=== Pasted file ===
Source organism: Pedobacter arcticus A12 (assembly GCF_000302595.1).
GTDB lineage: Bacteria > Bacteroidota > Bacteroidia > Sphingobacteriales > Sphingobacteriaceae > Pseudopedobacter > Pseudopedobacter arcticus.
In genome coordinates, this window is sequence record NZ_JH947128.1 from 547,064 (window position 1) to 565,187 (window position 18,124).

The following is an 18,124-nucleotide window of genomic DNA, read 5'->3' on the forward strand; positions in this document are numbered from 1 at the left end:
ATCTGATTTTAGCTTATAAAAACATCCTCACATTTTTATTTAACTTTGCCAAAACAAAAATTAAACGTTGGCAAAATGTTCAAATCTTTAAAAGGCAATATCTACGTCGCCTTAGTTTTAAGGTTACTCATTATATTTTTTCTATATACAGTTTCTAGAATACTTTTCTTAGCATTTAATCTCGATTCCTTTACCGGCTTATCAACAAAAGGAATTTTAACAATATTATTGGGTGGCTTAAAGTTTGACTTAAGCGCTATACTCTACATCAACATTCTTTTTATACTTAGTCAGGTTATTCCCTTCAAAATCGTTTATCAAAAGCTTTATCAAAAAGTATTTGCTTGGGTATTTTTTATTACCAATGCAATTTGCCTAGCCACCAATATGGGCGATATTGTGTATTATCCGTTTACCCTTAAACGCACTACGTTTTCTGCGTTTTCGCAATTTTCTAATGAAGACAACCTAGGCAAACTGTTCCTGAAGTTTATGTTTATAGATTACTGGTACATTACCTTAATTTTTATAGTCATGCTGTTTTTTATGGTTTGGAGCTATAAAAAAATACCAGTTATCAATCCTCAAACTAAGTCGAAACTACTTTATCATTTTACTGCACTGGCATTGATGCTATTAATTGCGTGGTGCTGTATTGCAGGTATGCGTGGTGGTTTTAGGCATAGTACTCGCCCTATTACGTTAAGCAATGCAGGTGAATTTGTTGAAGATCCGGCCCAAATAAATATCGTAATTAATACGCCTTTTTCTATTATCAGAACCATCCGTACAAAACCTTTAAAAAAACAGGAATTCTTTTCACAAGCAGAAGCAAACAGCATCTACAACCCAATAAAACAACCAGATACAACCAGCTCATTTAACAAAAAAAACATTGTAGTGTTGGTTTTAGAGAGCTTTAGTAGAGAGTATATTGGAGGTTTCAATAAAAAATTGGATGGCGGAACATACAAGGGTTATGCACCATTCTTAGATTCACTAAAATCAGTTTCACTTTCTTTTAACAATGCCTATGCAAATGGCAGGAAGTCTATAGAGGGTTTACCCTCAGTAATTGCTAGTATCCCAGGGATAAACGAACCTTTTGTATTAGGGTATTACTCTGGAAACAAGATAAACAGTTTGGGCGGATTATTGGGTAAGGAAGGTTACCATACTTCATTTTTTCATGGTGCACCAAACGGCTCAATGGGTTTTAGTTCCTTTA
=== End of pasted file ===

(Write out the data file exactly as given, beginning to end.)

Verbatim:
Source organism: Pedobacter arcticus A12 (assembly GCF_000302595.1).
GTDB lineage: Bacteria > Bacteroidota > Bacteroidia > Sphingobacteriales > Sphingobacteriaceae > Pseudopedobacter > Pseudopedobacter arcticus.
In genome coordinates, this window is sequence record NZ_JH947128.1 from 547,064 (window position 1) to 565,187 (window position 18,124).

The following is an 18,124-nucleotide window of genomic DNA, read 5'->3' on the forward strand; positions in this document are numbered from 1 at the left end:
ATCTGATTTTAGCTTATAAAAACATCCTCACATTTTTATTTAACTTTGCCAAAACAAAAATTAAACGTTGGCAAAATGTTCAAATCTTTAAAAGGCAATATCTACGTCGCCTTAGTTTTAAGGTTACTCATTATATTTTTTCTATATACAGTTTCTAGAATACTTTTCTTAGCATTTAATCTCGATTCCTTTACCGGCTTATCAACAAAAGGAATTTTAACAATATTATTGGGTGGCTTAAAGTTTGACTTAAGCGCTATACTCTACATCAACATTCTTTTTATACTTAGTCAGGTTATTCCCTTCAAAATCGTTTATCAAAAGCTTTATCAAAAAGTATTTGCTTGGGTATTTTTTATTACCAATGCAATTTGCCTAGCCACCAATATGGGCGATATTGTGTATTATCCGTTTACCCTTAAACGCACTACGTTTTCTGCGTTTTCGCAATTTTCTAATGAAGACAACCTAGGCAAACTGTTCCTGAAGTTTATGTTTATAGATTACTGGTACATTACCTTAATTTTTATAGTCATGCTGTTTTTTATGGTTTGGAGCTATAAAAAAATACCAGTTATCAATCCTCAAACTAAGTCGAAACTACTTTATCATTTTACTGCACTGGCATTGATGCTATTAATTGCGTGGTGCTGTATTGCAGGTATGCGTGGTGGTTTTAGGCATAGTACTCGCCCTATTACGTTAAGCAATGCAGGTGAATTTGTTGAAGATCCGGCCCAAATAAATATCGTAATTAATACGCCTTTTTCTATTATCAGAACCATCCGTACAAAACCTTTAAAAAAACAGGAATTCTTTTCACAAGCAGAAGCAAACAGCATCTACAACCCAATAAAACAACCAGATACAACCAGCTCATTTAACAAAAAAAACATTGTAGTGTTGGTTTTAGAGAGCTTTAGTAGAGAGTATATTGGAGGTTTCAATAAAAAATTGGATGGCGGAACATACAAGGGTTATGCACCATTCTTAGATTCACTAAAATCAGTTTCACTTTCTTTTAACAATGCCTATGCAAATGGCAGGAAGTCTATAGAGGGTTTACCCTCAGTAATTGCTAGTATCCCAGGGATAAACGAACCTTTTGTATTAGGGTATTACTCTGGAAACAAGATAAACAGTTTGGGCGGATTATTGGGTAAGGAAGGTTACCATACTTCATTTTTTCATGGTGCACCAAACGGCTCAATGGGTTTTAGTTCCTTTA